Failing to look after the “looked after” Loopholes in the SEN system

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Current education law ignores the rights of those most in need of its protection

The term “looked after children” refers to those children who are subject to care orders or accommodated by local authorities under the Children Act (s.17/s.20, 1989) at the request, or with the agreement, of their parents. By definition, they are some of the most vulnerable children in society. Despite this, their rights in education law are often not protected.

The majority of rights in education law are bestowed on parents, rather than the children themselves. The definition of a parent for the purposes of education law is an anomaly. In general, the definition of a parent in law involves a consideration of who holds parental responsibility. However, the Education Act (s.576, 1996) defines a “parent” as a biological parent and any person who is not a parent of the child concerned, but who has parental responsibility for him/her or who has care of him/her. This means that foster carers, and extended family, or any other person caring for a child on an informal basis, constitute parents in the context of education law without any need to hold parental responsibility for the relevant child.

The right to appeal to the First-tier Tribunal (Special Educational Needs and Disability), formerly the SENDIST, is a parental right, as defined by Education Act (s.576,1996). On the face of it, the fact that appeal rights rest with parents appears satisfactory, as appeals in relation to looked after children can be pursued by their carers. However, the system fails to protect children looked after in a residential setting, such as a children’s home, where there is no obvious “parent”. The individual who may come closest to being the child’s parent is a key worker, but he or she will also be the key worker for a number of other children and may have no special relationship with the child concerned. Such an individual may also consider exercising a right of appeal on behalf of a child to be beyond their role. So, who can exercise the right of appeal for such a child?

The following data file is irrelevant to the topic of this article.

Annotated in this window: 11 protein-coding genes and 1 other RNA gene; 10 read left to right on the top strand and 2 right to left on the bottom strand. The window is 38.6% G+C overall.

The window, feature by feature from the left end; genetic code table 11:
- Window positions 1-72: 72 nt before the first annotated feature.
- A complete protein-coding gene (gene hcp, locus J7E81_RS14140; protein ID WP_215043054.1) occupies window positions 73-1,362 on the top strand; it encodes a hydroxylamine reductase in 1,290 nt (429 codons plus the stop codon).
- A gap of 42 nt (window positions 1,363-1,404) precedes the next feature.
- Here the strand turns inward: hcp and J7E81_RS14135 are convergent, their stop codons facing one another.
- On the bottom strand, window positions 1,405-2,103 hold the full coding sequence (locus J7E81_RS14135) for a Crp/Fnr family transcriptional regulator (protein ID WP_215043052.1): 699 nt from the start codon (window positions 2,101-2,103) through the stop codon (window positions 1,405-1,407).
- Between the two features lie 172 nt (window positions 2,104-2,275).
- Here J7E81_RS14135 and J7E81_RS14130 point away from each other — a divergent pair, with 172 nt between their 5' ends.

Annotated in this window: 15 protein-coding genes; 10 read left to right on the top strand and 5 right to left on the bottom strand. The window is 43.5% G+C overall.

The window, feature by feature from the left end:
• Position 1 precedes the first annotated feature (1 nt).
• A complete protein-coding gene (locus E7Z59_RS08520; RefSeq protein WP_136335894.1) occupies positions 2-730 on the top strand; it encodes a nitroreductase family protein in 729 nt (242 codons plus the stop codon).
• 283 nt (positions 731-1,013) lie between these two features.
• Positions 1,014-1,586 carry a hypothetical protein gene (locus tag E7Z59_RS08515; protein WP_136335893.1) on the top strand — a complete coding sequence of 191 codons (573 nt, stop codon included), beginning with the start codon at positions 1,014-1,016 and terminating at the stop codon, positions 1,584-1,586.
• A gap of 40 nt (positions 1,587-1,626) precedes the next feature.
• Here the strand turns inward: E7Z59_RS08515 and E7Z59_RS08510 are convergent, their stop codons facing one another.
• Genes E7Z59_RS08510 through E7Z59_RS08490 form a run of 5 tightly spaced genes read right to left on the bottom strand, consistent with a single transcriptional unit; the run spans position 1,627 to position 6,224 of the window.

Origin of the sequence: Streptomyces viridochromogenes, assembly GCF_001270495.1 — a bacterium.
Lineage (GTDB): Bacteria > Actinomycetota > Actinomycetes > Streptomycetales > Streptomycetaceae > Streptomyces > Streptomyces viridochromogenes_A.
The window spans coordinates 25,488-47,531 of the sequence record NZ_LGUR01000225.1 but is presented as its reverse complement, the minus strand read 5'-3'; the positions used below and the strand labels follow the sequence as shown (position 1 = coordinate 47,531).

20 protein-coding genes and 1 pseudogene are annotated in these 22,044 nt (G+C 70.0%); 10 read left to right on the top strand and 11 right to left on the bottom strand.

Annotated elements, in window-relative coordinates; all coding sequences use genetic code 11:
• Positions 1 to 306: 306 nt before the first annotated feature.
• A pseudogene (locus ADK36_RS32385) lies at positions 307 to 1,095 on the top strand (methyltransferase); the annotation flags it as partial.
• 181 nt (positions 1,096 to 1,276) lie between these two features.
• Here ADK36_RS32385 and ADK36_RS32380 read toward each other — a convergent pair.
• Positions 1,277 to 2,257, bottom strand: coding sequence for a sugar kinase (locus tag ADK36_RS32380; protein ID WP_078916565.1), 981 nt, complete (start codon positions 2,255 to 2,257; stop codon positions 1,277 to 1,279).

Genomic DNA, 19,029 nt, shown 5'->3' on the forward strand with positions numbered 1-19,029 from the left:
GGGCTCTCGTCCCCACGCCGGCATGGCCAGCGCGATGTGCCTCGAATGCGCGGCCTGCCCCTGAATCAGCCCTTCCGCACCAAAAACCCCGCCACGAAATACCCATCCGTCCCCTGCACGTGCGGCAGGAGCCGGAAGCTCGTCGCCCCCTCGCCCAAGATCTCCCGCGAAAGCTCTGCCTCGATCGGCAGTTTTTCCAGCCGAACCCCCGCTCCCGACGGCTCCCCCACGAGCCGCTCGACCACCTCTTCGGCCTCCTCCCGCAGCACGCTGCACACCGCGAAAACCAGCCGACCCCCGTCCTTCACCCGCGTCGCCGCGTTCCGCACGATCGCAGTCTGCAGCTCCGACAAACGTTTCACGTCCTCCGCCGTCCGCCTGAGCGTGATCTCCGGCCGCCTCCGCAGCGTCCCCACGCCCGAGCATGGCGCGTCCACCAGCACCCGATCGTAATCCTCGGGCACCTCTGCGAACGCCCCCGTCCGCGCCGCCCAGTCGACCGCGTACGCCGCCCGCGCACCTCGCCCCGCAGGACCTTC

In theory, their biological parent could appeal. However, many looked after children are estranged from their biological parents and, even if they are not, a biological parent is likely to be reluctant to mount any kind of challenge against the body looking after their child or may simply have no interest in doing so. Another option is that the child’s social worker could pursue an appeal. In the experience of the Children’s Legal Centre (CLC) this rarely happens even where the need to appeal is patently obvious to all concerned. Social workers are naturally averse to challenging the decision of another department within the local authority which has decided, for example, that a child does not require a statutory assessment or a specialist school placement. As a result, looked after children with SEN in residential settings are placed at a substantial disadvantage and are far less likely to have their needs met.

Those who are looked after by local authority foster carers are also disproportionately affected by the fact that rights to appeal to the First-tier Tribunal (Special Educational Needs and Disability) rest with parents. The CLC’s experience is that, like social workers, foster carers are often reluctant to appeal decisions of the body which employs them. The solution is to give children a right of appeal in their own right.

In April, the Department for Children, Schools and Families (DCSF) published a Consultation on Giving Children and Young People a Right to Appeal.(1) This consultation was issued in response to the concluding observations made by the UN Committee on the Rights of the Child on 20th October 2008, which criticised the Government’s implementation of Article 12 UN Convention on the Rights of the Child in the context of education.(2)